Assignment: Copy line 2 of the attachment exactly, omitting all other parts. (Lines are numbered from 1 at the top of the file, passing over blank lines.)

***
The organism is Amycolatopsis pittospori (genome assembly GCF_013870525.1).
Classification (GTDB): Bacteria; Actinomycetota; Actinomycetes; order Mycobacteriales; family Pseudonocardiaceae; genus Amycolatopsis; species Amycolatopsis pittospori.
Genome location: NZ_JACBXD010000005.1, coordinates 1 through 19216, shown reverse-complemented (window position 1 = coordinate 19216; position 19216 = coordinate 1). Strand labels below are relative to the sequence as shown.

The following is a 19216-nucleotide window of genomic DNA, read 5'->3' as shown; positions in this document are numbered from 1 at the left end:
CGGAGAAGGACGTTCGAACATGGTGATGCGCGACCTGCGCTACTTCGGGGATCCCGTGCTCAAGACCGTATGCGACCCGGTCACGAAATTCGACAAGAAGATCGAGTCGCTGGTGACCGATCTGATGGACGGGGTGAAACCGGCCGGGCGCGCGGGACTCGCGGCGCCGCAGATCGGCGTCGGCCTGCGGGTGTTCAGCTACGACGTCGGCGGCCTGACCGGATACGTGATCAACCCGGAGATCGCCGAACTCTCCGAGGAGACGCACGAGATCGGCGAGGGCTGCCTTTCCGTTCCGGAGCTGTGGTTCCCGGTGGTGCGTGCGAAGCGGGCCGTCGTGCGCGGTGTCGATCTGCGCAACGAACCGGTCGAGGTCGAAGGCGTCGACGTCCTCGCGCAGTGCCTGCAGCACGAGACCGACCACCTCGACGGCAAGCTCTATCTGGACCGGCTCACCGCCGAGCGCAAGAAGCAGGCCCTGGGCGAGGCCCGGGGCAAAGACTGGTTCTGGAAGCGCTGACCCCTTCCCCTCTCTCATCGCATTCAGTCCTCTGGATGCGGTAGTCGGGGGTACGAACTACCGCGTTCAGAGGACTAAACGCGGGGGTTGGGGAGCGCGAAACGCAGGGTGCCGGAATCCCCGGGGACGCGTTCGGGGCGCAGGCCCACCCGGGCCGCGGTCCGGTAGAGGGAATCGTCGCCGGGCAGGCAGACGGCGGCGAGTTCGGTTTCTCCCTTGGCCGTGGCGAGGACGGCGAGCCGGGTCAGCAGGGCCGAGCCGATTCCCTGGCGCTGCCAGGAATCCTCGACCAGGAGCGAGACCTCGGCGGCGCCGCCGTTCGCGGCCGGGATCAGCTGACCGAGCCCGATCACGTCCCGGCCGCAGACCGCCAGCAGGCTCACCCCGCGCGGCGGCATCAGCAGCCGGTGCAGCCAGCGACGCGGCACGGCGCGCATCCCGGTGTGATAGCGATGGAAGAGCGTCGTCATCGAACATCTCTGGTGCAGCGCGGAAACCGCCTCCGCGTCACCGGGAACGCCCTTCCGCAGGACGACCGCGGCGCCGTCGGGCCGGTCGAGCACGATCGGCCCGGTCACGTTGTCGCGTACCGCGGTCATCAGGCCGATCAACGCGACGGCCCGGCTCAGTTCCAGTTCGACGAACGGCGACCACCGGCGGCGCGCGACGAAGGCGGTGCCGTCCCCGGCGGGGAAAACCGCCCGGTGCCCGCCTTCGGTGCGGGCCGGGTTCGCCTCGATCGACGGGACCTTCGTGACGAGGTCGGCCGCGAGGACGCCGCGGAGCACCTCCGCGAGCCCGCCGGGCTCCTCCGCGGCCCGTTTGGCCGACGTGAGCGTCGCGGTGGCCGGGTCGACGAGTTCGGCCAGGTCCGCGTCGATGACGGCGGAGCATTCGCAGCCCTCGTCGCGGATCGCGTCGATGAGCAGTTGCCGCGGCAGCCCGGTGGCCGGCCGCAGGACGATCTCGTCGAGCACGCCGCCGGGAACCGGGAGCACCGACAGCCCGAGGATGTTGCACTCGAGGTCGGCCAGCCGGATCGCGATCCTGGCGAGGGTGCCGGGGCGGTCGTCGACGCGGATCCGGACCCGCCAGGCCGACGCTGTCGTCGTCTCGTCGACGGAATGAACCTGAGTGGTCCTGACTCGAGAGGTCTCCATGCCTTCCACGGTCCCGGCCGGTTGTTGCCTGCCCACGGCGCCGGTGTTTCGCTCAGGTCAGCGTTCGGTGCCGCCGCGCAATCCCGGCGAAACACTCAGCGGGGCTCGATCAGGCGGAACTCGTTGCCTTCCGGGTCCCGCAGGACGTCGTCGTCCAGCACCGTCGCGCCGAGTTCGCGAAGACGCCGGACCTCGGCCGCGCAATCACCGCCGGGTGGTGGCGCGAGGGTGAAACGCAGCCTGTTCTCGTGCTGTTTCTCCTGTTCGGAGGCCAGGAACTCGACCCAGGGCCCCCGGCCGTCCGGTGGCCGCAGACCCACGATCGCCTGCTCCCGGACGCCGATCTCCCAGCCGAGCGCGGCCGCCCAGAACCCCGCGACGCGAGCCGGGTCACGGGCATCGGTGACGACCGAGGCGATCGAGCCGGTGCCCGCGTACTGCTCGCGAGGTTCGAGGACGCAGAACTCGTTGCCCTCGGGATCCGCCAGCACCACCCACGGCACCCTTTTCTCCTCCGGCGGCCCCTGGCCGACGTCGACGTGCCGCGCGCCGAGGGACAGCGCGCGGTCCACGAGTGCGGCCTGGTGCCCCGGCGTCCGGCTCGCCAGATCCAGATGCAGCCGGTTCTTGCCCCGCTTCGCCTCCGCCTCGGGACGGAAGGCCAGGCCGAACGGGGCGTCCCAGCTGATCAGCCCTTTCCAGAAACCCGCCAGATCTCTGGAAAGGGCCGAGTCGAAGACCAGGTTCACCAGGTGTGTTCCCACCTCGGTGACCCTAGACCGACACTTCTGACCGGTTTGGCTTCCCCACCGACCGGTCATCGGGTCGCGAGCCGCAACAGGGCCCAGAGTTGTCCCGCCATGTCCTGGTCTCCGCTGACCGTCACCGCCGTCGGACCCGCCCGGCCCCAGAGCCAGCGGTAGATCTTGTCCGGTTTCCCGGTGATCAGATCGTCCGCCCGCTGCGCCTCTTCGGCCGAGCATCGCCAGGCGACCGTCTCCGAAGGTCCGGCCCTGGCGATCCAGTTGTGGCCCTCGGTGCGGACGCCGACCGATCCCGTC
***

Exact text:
Classification (GTDB): Bacteria; Actinomycetota; Actinomycetes; order Mycobacteriales; family Pseudonocardiaceae; genus Amycolatopsis; species Amycolatopsis pittospori.